Duplicate definition error with GATK PrintReads and MalformedReadFilter

   Sam Nicholls    One Comment    Tools

This afternoon I wanted to quickly check1 whether some reads in a BAM would be filtered out by the GATK MalformedReadFilter. As you can’t invoke the filter alone, I figured one of the quickest ways to do this would be to utilise GATK PrintReads, which pretty much parses and spits out input BAMs, while also allowing one to specify filters and the like to be applied to the parser as it dutifully goes by its job of taking up all your cluster’s memory. I entered the command, taking care to specify MalformedRead for the -rf read filter option, feeling particularly pleased with myself for finally being capable of using a GATK command from memory:

GATK, wanting to teach me a lesson for not consulting documentation, quickly dumped a stack trace to my terminal and wiped the smile off my face.

At this point I felt somewhat hopeless, I was actually trying to use the MalformedReadFilter to debug something else, now I was stuck two errors deep surrounded by more Java than I could stomach. Before having a full breakdown about whether bioinformatics really is broken, I remembered I am a little familiar with the filter in question. Indeed, I recognised the filter_reads_with_N_cigar argument from the error as one that can be supplied to the MalformedReadFilter itself. This seems a little odd, where could it be getting a duplicate definition from?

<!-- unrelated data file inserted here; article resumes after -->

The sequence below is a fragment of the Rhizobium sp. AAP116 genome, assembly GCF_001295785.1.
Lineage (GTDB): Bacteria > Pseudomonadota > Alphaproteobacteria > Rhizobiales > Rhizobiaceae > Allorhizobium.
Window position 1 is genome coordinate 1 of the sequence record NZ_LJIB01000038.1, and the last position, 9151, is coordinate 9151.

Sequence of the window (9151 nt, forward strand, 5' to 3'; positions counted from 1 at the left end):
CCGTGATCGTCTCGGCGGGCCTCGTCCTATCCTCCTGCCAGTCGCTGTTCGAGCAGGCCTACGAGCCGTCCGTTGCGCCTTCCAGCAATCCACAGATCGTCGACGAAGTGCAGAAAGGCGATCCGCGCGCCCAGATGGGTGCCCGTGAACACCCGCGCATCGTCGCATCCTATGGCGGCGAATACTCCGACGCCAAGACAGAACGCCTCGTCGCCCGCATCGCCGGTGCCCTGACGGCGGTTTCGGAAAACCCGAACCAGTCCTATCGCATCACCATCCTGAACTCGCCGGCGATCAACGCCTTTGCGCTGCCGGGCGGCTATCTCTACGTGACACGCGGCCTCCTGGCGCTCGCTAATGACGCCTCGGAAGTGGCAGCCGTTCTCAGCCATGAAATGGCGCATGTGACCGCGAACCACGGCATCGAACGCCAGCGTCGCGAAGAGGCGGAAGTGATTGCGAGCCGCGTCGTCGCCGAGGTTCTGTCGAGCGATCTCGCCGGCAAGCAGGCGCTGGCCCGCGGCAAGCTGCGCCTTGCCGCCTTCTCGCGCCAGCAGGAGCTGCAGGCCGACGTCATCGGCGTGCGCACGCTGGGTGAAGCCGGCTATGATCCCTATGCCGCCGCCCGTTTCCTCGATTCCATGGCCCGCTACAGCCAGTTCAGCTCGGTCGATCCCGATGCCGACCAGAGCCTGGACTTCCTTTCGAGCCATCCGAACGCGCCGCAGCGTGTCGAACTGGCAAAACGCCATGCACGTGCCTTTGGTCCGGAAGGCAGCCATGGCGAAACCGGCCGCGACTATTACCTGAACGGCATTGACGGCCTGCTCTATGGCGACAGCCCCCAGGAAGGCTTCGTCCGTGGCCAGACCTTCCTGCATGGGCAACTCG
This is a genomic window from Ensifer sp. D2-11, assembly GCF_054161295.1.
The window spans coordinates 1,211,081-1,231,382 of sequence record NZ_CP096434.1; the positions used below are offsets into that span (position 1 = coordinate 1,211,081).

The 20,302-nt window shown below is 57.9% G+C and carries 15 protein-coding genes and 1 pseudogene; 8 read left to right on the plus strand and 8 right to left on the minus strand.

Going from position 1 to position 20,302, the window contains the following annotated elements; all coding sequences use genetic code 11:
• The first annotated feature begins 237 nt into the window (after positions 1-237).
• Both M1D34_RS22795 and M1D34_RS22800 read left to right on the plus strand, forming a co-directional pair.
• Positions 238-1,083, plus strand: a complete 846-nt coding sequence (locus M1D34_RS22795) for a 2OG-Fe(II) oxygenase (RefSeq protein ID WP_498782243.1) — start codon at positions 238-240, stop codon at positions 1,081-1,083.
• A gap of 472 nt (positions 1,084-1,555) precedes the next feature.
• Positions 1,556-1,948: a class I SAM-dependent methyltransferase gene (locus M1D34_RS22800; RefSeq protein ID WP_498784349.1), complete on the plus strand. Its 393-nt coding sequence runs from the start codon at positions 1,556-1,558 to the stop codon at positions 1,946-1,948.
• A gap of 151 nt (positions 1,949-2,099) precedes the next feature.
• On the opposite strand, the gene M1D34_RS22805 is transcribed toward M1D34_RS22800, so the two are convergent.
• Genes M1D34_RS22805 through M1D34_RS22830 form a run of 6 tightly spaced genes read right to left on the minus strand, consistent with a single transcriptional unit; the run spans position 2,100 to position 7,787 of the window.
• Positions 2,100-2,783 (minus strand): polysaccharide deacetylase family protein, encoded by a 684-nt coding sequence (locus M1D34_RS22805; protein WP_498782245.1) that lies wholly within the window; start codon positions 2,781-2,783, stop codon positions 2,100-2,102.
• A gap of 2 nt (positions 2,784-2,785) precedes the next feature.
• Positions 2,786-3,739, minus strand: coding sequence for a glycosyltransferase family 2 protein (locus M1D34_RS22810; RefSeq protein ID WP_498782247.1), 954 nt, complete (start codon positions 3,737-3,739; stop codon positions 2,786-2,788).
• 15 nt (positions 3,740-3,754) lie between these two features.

Of course, from my own blog post and the PrintReads manual page, I should have recalled that the MalformedReadFilter is automatically applied by PrintReads. Specifying the same filter on top with -rf apparently causes somewhat of a parsing upset. So there you have it, if you want to check whether your reads will be discarded by the MalformedReadFilter, you can just use PrintReads:


  • GATK PrintReads applies the MalformedReadFilter automatically
  • Specifying -rf MalformedRead to PrintReads is not only redundant but problematic
  • Always read the fucking manual
  • Read your own damn blog
  • GATK is unforgiving

  1. It’s about time I realised that in bioinformatics, nobody has ever successfully “quickly checked” anything.